Dan Murphy’s to introduce beer growlers in Australia

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the concept of beer growlers finally arriving in Australia. SOURCE: Business Review Weekly

Business Review Weekly

Despite having a fairly sinister-sounding name, Dan Murphy’s new “growler stations” are likely to make a lot of Australian boutique beer drinkers very happy.

Growlers, all the rage in the United States and New Zealand, are one to two-litre glass or plastic bottles containing draught beer.

Dan Murphy’s, which is owned by supermarket giant Woolworths, is already trialling new beer dispensers, or “growler stations”, in two stores.

Depending on the success of those two, it may roll out the dispensers to about 30 of its 160 stores.

Growlers are popular because they are often cheaper than bottled beer and the beer is much fresher.

Those who already have a growler bottle can get subsequent refills too.

Micro-brewers already selling growlers in Australia are happy about the development.

“Whether Dan Murphy’s does it or not is of no concern to our sales model,” Richard Adamson, the director and head brewer at micro-brewer Young Henry’s Brewing Company, told The Australian Financial Review.

“If it brings better beer to people, I’m happy for it to happen.”

Rise of the boutique beer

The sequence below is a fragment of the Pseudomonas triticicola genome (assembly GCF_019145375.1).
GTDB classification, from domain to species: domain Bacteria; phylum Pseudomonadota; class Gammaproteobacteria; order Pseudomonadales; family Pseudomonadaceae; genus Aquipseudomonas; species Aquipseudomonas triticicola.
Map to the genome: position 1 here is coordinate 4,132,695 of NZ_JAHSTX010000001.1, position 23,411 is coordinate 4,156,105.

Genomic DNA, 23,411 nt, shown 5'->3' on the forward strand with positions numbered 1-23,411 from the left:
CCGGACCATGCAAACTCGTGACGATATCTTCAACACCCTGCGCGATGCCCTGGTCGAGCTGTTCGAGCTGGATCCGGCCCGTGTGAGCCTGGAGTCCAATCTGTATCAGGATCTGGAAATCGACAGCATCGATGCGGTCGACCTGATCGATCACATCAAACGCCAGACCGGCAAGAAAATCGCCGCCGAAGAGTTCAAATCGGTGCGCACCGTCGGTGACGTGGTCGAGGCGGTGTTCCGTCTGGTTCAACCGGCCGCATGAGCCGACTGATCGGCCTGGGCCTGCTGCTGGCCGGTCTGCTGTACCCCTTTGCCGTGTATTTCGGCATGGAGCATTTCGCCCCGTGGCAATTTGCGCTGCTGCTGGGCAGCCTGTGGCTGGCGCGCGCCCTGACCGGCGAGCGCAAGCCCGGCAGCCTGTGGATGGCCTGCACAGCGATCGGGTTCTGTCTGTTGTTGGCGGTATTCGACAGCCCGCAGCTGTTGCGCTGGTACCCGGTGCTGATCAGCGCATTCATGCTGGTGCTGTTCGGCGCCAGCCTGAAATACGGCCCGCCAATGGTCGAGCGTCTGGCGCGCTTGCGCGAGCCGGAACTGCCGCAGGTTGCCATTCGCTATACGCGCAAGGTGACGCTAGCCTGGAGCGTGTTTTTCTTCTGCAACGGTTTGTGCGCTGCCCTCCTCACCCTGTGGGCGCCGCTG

Expect no VB or Tooheys New growlers at Dan Murphy’s.

The liquor chain will sell only craft beers and ciders by brewers such as Mountain Goat Beer, Burleigh Brewing and Gage Roads.

“This is an opportunity to try a wonderful array of different beer styles,” Dan Murphy’s beer category leader Ian Kingham says.

Designer brewers are gaining traction in Australia. Research by the Brewers Association of Australia and New Zealand released earlier this year shows the amount of craft beer produced in Australia is increasing by 6 per cent every year.

Mainstream beers, on the flip side, are declining. Kingham says the craft beer market is about 3 per cent of the industry but growing quickly.

Kingham told the BRW that the group wanted to support the growing boutique beer industry.

“Its not about mainstream beer. There are a lot of breweries out there that don’t have huge bottling plants or bottling facilities. This way we can take the kegs from them and bottle it for them.”

Other local brewing companies that have begun selling growlers include the 4 Pines Brewing Company, Beer Cartel, Foster’s Matilda Bay Melbourne brewery and the Riverside Brewing Company.

Brad Rogers, the chairman of the Craft Beer Industry Association, says he doesn’t think the Dan Murphy’s move will steal market share from smaller brewers.

“It was only a matter of time before the larger groups moved forward with growlers,” he says.

“The only watch-out for the association is the rigour around ensuring product quality to the consumer,” he said.

“I am sure the larger groups like Dan Murphy’s will do their best to ensure product quality is of the highest standard,” he added. 

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